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Haiti & Deepening Perspectives on Sustainable Land Development
January 2010

Terry Mock
Executive Director

As we started to publish this issue, Haiti was devastated by yet another catastrophic event that literally drives the inevitible outcome of unsustainable land development into the ground. Beyond the immediate relief efforts, perhaps now is the time to seriously consider restoring a sustainable Haiti.

This past month, three other ground-breaking events provided differing, yet deepening perspectives to the discourse on sustainable land development. Interestingly, all of these events become well integrated when looked at through the holistic lens of SLDI and The SLDI Code™.

Opening to critical acclaim and unprecedented commercial success, James Cameron’s 3-D movie spectacle Avatar has become the fastest film to reach $1 billion in box office receipts. Here’s the plot set up - In 2154, the profit-focused RDA corporation is unsustainably mining Pandora, a lush, Earth-like moon of another planet. Pandora is inhabited by the Na’vi, a sapient species who has adapted to integrate their lives in ways that sustain their planet. The Na'vi resist the colonists' expansion, which threatens the continued existence of the Na'vi and their ecosystem - sort of like Dances with Wolves meets Star Wars.

Meanwhile, back on Earth, Charles C. Mann sets the record straight with a new nonfiction book released this past month that provides a fascinating look at the real lives of ancient Meso-American people – Before Columbus: The Americas of 1491. This is an adaptation of Mann’s best-selling nonfiction book 1491, which turned everything I had previously learned about American history on its head by demonstrating that a growing number of anthropologists and archaeologists now believe that the Western Hemisphere before Columbus's arrival was well-populated and dotted with impressive cities and towns - one scholar estimated that it held a hundred million people or more – more than lived in Europe at the time. The Indians had transformed vast swaths of landscape to meet their agricultural needs by using fire to create prairies for increased game production, and had also cultivated at least part of the forest, living on crops of fruits and nuts.

The contentious debate over what the ecosystem looked like before Columbus arrived has important ramifications for how we sustainably manage the landscape of the future – one which many environmentalists may not like to hear. According to Mann -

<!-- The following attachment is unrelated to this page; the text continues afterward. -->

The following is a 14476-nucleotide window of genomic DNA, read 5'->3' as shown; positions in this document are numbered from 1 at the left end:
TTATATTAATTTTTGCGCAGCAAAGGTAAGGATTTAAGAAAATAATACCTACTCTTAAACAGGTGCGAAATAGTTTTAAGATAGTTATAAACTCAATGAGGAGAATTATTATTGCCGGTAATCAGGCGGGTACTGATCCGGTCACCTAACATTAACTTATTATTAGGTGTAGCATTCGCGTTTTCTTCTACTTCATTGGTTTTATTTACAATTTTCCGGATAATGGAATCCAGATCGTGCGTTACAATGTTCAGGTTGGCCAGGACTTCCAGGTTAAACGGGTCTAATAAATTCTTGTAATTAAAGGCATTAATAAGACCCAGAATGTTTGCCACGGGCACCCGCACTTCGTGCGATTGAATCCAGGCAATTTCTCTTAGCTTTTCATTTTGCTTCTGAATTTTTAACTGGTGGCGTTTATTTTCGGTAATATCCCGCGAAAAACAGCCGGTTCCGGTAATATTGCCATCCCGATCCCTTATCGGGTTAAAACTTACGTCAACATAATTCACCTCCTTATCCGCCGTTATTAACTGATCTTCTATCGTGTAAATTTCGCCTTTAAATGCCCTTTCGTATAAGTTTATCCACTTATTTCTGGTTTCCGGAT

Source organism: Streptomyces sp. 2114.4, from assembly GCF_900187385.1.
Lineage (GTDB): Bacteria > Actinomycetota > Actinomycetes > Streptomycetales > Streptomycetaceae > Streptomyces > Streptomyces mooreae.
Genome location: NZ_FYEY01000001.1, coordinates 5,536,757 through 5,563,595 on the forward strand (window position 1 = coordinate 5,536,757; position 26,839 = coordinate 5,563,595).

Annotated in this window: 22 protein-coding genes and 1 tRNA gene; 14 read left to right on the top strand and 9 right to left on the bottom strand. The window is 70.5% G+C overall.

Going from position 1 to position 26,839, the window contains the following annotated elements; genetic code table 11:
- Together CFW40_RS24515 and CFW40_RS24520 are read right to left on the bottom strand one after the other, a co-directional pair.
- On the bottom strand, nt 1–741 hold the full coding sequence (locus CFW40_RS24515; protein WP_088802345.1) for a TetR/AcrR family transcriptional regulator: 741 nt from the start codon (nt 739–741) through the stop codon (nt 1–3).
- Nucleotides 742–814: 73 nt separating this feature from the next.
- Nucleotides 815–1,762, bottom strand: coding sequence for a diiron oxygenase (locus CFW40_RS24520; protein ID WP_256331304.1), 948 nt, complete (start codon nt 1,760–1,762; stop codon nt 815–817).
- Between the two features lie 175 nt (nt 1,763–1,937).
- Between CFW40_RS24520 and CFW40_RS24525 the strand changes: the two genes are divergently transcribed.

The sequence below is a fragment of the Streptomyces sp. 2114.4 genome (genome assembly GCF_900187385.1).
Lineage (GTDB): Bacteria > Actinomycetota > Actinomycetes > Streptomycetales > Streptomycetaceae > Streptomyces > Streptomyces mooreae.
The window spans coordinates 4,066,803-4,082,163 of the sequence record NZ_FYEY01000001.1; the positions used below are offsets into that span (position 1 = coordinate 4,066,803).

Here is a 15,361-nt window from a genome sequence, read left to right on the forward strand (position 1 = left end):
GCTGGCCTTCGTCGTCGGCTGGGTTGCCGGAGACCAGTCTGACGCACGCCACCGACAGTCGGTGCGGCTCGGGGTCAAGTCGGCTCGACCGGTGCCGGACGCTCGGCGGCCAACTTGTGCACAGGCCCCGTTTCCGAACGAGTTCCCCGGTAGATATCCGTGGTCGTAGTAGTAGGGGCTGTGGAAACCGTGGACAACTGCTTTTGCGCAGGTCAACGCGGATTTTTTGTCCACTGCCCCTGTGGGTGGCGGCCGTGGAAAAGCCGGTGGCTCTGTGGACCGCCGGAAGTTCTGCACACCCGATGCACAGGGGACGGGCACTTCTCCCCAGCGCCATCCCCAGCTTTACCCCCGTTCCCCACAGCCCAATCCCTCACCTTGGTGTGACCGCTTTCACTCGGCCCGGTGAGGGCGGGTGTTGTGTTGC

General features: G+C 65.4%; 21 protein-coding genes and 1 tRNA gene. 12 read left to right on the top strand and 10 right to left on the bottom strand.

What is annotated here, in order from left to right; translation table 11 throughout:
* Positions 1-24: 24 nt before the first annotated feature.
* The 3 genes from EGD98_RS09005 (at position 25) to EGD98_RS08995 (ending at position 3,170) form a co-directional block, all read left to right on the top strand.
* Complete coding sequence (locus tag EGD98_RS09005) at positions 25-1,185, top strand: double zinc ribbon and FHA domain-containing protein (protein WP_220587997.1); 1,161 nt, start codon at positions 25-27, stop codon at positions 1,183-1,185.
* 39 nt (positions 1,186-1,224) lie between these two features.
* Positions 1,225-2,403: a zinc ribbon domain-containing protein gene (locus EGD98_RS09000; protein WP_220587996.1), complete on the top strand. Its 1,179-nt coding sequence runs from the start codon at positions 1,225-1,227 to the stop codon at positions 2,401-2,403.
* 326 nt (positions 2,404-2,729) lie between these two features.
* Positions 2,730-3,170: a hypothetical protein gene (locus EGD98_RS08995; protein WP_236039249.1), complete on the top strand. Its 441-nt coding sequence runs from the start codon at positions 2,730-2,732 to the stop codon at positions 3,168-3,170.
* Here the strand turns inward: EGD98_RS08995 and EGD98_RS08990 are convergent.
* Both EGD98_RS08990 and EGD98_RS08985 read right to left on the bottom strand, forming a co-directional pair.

Guided by the pristine myth, mainstream environmentalists want to preserve as much of the world's land as possible in a putatively intact state. But "intact," if the new research is correct, means "run by human beings for human purposes." Environmentalists dislike this, because it seems to mean that anything goes. In a sense they are correct. Native Americans managed the continent as they saw fit. Modern nations must do the same. If they want to return as much of the landscape as possible to its 1491 state, they will have to find it within themselves to create the world's largest garden.
And finally, green building certification programs today pay scant attention to landscaping, but they should, according to the Sustainable Sites Initiative, which has just announced release of “the world's first rating system for the design, construction and maintenance of sustainable landscapes.” For the next two years the program will be tried out on test projects nationwide in order to fine-tune the landscaping standards. This and other certification programs fit well within the scope of The SLDI Code™ and SLDI embraces their development. In fact, SLDI pilot project Ocean Mountain Ranch has applied to participate in the Sustainable Sites Initiative as a portion of its pilot phase participation in The SLDI Code™ best practices system.

Your participation and comments are welcome.

Terry Mock
Executive Director
Sustainable Land Development International

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    • Dubai reaches for the sky
      (January 4, 2010) "This is Las Vegas on steroids," said Terry Mock, executive director of Sustainable Land Development International, an organization that promotes development that balances economic, environmental and societal goals.